“It seemed to me,” added Rose, “as if a shutter had struck suddenly against the window.”
Dagobert examined the shutter, and observed a long movable hook, designed to fasten it on the inside.
“It blows hard,” said he; “the wind must have swung round the shutter, and this hook broke the window. Yes, yes; that is it. What interest could anybody have to play such a sorry trick?” Then, speaking to Spoil sport, he asked, “Well, my good fellow, is there no one?”
The dog answered by a bark, which the soldier no doubt understood as a negative, for he continued: “Well, then, come back! Make the round—you will find some door open—you are never at a loss.”
The animal followed this advice. After growling for a few seconds beneath the window, he set off at a gallop to make the circuit of the buildings, and come back by the court-yard.
“Be quite easy, my children!” said the soldier, as he again drew near the orphans; “it was only the wind.”
“We were a good deal frightened,” said Rose.
“I believe you. But now I think of it, this draught is likely to give you cold.” And seeking to remedy this inconvenience, he took from a chair the reindeer pelisse, and suspended it from the spring-catch of the curtainless window, using the skirts to stop up as closely as possible the two openings made by the breaking of the panes.
“Thanks, Dagobert, how good you are! We were very uneasy at not seeing you.”
“Yes, you were absent longer than usual. But what is the matter with you?” added Rose, only just then perceiving that his countenance was disturbed and pallid, for he was still under the painful influence of the brawl with Morok; “how pale you are!”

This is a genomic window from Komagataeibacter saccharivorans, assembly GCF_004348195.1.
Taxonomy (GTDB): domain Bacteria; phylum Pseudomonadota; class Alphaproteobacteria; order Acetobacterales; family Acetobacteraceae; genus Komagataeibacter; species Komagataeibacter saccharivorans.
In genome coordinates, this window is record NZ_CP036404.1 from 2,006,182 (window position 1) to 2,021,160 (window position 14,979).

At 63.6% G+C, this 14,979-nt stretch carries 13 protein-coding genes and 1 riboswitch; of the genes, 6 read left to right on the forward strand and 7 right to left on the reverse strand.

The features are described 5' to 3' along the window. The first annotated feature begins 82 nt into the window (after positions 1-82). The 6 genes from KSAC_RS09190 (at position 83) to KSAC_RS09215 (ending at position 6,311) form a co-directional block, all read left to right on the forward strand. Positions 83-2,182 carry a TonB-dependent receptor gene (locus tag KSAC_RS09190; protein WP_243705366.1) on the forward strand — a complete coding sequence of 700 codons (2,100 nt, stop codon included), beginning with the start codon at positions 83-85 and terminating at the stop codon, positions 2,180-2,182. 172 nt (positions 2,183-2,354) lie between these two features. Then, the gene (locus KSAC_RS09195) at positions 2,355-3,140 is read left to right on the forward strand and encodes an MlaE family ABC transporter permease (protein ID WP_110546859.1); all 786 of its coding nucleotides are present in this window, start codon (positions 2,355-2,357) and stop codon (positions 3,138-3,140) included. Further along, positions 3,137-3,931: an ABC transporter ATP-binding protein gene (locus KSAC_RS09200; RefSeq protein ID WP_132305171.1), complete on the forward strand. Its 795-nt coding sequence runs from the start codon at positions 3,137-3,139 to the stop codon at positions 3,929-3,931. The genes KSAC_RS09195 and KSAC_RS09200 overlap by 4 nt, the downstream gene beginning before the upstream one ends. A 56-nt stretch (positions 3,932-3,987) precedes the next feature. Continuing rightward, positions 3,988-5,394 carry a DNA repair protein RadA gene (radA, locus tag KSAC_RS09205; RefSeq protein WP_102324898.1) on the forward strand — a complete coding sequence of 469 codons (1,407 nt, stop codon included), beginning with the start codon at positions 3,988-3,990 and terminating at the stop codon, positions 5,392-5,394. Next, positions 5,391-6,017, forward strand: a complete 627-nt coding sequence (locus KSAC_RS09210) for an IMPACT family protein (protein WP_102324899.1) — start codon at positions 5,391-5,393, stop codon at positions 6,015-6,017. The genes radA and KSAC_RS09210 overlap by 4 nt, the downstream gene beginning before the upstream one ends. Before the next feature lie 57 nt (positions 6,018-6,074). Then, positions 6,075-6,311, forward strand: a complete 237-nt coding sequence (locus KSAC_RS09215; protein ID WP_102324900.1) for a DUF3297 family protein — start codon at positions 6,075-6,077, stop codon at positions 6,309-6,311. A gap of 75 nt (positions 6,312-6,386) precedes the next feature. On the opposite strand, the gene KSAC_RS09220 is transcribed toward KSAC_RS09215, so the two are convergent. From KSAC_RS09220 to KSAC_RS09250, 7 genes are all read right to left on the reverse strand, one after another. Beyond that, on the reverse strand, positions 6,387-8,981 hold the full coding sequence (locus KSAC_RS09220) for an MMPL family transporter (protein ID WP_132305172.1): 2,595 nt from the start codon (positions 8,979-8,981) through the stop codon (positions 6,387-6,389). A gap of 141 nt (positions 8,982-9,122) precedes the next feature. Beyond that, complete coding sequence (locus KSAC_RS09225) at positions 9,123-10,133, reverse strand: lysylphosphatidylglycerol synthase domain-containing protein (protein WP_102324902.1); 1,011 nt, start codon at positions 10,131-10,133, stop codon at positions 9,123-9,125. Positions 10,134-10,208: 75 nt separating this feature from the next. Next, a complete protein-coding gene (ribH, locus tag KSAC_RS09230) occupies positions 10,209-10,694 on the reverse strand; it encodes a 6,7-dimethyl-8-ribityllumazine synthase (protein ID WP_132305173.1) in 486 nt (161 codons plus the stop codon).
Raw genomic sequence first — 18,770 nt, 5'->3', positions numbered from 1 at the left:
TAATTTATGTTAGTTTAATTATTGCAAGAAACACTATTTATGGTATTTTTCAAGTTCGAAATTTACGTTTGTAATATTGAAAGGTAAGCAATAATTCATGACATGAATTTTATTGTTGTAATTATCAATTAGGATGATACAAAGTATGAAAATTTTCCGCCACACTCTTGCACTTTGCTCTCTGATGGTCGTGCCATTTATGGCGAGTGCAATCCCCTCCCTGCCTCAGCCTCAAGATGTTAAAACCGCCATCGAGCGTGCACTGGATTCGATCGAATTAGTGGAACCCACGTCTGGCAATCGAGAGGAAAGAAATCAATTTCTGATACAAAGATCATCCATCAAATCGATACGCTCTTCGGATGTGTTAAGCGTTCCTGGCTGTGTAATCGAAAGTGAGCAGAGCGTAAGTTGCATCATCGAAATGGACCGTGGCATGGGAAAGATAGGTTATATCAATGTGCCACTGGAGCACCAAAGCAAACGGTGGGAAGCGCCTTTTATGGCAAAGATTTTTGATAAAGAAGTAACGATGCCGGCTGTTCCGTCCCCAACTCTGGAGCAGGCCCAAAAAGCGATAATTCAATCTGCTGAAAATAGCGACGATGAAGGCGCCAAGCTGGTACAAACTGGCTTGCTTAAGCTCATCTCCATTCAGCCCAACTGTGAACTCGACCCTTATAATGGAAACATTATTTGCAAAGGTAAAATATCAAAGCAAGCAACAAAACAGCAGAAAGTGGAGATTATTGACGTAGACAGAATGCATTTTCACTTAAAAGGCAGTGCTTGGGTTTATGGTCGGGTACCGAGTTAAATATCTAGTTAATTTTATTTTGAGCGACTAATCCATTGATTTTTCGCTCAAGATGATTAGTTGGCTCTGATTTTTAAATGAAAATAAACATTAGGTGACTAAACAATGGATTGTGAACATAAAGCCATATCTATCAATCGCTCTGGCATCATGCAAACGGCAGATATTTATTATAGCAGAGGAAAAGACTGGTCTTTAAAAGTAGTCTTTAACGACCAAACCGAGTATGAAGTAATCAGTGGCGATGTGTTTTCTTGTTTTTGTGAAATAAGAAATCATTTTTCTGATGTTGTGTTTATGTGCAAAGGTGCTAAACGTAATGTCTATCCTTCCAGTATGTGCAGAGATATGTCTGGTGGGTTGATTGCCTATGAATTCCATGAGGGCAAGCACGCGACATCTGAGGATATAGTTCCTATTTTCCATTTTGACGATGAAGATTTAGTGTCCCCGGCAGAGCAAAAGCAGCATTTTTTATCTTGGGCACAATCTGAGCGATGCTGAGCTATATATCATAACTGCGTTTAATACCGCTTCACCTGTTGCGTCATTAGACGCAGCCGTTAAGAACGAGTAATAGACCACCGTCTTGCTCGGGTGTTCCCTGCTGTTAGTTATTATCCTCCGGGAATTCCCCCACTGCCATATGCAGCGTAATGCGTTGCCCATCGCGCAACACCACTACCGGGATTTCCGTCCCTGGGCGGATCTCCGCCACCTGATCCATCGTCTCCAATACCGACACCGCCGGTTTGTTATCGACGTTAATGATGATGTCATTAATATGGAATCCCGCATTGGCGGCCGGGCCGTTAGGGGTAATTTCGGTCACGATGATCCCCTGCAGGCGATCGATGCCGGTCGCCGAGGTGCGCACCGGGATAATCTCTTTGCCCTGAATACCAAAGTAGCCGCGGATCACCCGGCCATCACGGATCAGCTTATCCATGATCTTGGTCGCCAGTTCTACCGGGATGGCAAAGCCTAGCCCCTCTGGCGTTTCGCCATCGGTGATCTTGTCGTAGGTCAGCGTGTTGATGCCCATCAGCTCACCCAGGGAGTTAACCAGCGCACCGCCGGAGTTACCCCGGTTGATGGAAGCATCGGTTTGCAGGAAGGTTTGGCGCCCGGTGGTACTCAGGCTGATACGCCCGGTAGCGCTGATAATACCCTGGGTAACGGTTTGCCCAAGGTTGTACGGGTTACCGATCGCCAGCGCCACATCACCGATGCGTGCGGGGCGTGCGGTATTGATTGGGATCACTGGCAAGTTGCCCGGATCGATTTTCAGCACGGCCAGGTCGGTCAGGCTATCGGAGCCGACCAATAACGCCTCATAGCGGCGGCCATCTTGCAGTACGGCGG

“Me, my pets?—Oh, nothing.”
“Yes, I assure you, your countenance is quite changed. Rose is right.”
“I tell you there is nothing the matter,” answered the soldier, not without some embarrassment, for he was little used to deceive; till, finding an excellent excuse for his emotion, he added: “If I do look at all uncomfortable, it is your fright that has made me so, for indeed it was my fault.”
“Yes; for if I had not lost so much time at supper, I should have been here when the window was broken, and have spared you the fright.”
“Anyhow, you are here now, and we think no more of it.”
“Why don’t you sit down?”
“I will, my children, for we have to talk together,” said Dagobert, as he drew a chair close to the head of the bed.
“Now tell me, are you quite awake?” he added, trying to smile in order to reassure them. “Are those large eyes properly open?”
“Look, Dagobert!” cried the two girls, smiling in their turn, and opening their blue eyes to the utmost extent.
“Well, well,” said the soldier, “they are yet far enough, from shutting; besides, it is only nine o’clock.”